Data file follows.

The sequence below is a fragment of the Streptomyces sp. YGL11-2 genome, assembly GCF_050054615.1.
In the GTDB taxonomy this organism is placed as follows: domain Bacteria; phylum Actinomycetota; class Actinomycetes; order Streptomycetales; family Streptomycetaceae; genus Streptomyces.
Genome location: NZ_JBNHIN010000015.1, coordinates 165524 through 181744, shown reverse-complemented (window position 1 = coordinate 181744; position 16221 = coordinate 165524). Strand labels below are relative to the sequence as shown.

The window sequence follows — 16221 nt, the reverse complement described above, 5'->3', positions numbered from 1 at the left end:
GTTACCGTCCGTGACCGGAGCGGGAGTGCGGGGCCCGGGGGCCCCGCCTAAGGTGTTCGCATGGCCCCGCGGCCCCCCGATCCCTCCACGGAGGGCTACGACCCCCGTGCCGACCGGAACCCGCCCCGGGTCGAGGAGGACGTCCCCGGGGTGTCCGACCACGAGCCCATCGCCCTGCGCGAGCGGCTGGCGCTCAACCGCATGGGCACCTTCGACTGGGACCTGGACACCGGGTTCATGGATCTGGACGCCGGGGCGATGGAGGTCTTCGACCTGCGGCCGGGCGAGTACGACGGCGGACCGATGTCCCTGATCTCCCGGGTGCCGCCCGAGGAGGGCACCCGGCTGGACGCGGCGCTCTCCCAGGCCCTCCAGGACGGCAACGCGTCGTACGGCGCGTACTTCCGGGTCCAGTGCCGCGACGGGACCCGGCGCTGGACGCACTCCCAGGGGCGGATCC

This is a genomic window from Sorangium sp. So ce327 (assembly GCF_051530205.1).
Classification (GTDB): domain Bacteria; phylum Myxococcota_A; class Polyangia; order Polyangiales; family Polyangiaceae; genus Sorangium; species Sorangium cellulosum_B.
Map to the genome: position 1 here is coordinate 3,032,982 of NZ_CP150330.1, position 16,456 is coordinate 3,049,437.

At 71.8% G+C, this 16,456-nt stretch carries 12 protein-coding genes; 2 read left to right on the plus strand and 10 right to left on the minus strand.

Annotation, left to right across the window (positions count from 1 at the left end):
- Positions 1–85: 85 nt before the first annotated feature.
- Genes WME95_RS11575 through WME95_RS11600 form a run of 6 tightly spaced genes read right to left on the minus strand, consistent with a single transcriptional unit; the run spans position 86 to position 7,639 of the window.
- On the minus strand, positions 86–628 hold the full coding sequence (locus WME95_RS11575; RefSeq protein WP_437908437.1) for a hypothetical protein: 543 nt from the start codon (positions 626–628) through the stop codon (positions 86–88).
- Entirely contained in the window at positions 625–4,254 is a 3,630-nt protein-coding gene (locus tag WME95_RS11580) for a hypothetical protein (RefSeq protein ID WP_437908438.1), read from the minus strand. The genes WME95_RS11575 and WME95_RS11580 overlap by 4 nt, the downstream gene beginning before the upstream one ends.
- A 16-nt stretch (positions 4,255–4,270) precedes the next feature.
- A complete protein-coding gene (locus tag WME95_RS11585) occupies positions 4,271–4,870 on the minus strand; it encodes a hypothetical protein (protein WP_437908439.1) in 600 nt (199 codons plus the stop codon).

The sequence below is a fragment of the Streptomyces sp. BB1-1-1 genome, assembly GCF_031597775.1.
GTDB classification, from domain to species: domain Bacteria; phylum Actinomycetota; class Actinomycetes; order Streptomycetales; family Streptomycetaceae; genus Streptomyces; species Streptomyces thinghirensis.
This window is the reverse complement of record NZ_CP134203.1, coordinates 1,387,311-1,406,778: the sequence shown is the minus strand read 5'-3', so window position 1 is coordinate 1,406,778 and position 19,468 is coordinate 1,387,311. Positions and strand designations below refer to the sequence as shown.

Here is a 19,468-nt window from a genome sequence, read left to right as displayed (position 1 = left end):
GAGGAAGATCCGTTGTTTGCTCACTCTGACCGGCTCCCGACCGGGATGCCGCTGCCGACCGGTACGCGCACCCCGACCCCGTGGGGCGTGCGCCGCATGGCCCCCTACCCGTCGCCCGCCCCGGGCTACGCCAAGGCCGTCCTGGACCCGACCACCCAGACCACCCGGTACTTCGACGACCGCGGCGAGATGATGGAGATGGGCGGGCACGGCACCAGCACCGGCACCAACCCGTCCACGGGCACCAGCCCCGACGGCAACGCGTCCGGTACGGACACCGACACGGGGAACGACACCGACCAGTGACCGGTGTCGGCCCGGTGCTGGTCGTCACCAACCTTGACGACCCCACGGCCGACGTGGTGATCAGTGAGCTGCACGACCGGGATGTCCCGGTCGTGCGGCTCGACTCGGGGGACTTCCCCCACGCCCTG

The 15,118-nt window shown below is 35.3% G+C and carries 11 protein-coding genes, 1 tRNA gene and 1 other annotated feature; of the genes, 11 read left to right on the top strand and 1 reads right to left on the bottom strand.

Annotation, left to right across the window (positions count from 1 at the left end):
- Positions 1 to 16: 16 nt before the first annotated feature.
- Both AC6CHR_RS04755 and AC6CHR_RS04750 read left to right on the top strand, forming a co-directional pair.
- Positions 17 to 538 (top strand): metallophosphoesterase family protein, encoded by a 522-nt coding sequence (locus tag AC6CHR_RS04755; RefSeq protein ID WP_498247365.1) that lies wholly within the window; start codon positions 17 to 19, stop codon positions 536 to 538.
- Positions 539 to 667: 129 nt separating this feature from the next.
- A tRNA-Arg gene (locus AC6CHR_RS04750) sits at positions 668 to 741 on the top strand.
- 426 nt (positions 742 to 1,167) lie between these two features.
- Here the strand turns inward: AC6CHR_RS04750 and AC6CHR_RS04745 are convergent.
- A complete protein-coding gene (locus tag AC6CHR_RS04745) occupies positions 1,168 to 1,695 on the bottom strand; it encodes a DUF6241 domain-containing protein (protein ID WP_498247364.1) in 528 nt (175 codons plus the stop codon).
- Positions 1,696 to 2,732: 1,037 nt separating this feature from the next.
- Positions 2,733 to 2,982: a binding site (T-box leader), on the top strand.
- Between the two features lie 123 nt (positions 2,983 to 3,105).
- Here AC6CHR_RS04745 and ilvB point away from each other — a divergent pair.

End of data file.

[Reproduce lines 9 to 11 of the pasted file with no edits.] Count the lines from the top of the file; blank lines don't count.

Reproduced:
At 71.8% G+C, this 16,456-nt stretch carries 12 protein-coding genes; 2 read left to right on the plus strand and 10 right to left on the minus strand.

Annotation, left to right across the window (positions count from 1 at the left end):
- Positions 1–85: 85 nt before the first annotated feature.